Crowdfunding campaigns are time-limited, goal-oriented fundraisers where you seek donations from your personal network. They are great ways to get financial support for your work using small, individual donations that can add up to something much bigger. Crowdfunding campaign donations tend to come from within your expanded network–your friends, family, and community–rather than strangers.
In this digital age where our cellphones are our computers and Twitter gives us the news of the day, it can feel very refreshing to hear a live person on the phone when you are trying to get in touch. At the same time, it can be a bit frustrating when you cannot get through nor receive an instant response.
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Grants! Grants! Grants! Everyone loves the idea of receiving a nice juicy grant award to subsidize their project’s expenses. Who doesn’t?! Grants can give you access to way more funding than you might be able to raise through individual donations or a crowdfunding campaign. They can even sometimes give you access to institutional support or advice in addition to funding.
Artist residencies are designed to give you time away from your everyday life to concentrate fully on your creative practice. Artist residencies can actually vary widely. Residencies can be in cities or in the countryside, they can be medium-specific or open to all creators. They can be big or small, designed to facilitate solo work or collaboration. Residencies can take place over the course of weeks or months.
Artist residencies are an important part of the arts ecosystem. They give artists across disciplines the time and space away from their regular life to concentrate deeply on your work and to collaborate with one another. Especially for artists who are juggling other jobs, caregiving, and other responsibilities, it’s hard to find time for your work. You need the mental and physical space to create, and residencies are one of the tools that you can use to give yourself that space.
Applying for grants as an artist can be challenging. It can be time consuming and hard. It can sometimes feel like you’re sending out applications into a void never to hear back from funders. If you are consistently not receiving funding that you’re applying for, you might not even know why.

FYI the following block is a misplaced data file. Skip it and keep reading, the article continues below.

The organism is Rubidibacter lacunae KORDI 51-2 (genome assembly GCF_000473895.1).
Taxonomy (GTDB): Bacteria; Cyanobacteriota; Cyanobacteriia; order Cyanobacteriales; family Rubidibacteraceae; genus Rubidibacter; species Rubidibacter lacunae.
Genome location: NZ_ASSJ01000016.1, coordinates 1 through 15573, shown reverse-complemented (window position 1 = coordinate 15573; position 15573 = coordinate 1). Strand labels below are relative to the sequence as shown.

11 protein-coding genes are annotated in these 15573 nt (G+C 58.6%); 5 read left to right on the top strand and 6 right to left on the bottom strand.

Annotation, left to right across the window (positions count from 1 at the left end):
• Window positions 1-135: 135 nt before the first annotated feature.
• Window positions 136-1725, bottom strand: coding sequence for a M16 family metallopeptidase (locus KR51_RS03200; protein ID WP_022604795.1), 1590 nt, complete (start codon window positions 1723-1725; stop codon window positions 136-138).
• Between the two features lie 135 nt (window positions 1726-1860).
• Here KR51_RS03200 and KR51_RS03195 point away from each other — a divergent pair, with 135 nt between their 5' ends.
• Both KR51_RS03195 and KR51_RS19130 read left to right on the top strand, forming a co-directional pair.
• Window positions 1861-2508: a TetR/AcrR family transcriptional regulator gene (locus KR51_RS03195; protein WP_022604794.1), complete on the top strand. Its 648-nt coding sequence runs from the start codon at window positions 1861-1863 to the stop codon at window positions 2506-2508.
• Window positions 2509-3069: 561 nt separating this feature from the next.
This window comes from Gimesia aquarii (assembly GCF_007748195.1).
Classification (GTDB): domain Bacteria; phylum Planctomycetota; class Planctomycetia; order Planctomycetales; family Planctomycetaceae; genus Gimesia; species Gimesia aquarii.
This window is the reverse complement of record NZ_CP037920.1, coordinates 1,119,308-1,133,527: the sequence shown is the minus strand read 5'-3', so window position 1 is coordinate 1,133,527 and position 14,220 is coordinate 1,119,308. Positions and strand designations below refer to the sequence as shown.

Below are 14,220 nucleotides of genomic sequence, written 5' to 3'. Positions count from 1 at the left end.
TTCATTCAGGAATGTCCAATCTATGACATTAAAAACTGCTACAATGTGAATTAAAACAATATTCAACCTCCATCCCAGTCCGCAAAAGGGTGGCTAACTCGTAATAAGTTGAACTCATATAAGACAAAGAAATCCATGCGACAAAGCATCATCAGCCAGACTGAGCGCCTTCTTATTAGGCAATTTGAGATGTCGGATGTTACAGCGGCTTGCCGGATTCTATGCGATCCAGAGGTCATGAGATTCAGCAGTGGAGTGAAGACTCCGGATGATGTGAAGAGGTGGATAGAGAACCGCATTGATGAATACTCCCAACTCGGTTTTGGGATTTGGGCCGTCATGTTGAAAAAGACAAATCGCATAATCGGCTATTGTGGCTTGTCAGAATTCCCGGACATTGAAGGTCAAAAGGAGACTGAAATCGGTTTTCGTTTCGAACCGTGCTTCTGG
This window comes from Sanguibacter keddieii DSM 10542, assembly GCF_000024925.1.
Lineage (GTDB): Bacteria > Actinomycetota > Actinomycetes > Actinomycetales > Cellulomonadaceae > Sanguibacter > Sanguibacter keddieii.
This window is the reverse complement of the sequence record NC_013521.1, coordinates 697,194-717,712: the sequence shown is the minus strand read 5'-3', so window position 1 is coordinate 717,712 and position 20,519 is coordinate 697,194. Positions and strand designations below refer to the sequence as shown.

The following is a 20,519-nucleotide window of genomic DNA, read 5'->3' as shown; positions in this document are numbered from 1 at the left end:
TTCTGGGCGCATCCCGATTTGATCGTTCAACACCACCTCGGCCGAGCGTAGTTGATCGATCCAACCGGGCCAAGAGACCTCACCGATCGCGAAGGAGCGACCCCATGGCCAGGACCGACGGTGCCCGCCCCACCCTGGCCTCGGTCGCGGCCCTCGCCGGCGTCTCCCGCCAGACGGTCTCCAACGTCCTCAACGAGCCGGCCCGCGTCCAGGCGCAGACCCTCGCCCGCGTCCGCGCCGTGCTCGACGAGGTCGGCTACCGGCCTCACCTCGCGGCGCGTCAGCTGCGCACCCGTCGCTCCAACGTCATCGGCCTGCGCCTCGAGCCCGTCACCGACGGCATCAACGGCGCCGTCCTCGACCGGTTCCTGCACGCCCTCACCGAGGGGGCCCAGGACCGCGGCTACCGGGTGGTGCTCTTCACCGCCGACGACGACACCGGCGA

Some artists want to make art for art's sake and don’t want or even need other people to see it. Abstract artist and mystic Hilma af Klimt didn’t want people looking at her visionary paintings until 20 years after her death, for instance. But for the rest of us, we want our art to be seen! We want people to come to our performances, to our gallery shows, to listen to our podcasts, to read our poetry.
Not every artist has the luxury of making art whenever inspiration strikes. Most artists are juggling other jobs – sometimes full-time jobs – plus other responsibilities like taking care of children or elders. It can be hard to find time to make your work, or to justify spending time on your creative endeavors. As a fiscal sponsor and artist membership organization, Fractured Atlas is dedicated to providing artists with tools to help you find more time and energy to do your artwork. We want more artists to make more work. Even when things are bad, we need art and we need artists. Plus, as artists ourselves, we feel the struggle between our creative work, our careers, and the rest of our lives!
It’s not easy for anyone to talk about money.
Artists often need help with money. It’s not because artists are necessarily bad with money, it’s just that money tends to be extra complicated for creatives. You might be balancing multiple freelance jobs, running a small business, hiring freelancers yourself, processing tickets and donations, renting equipment, and juggling multiple recurring payments for tools like fiscal sponsorship, a website, and more.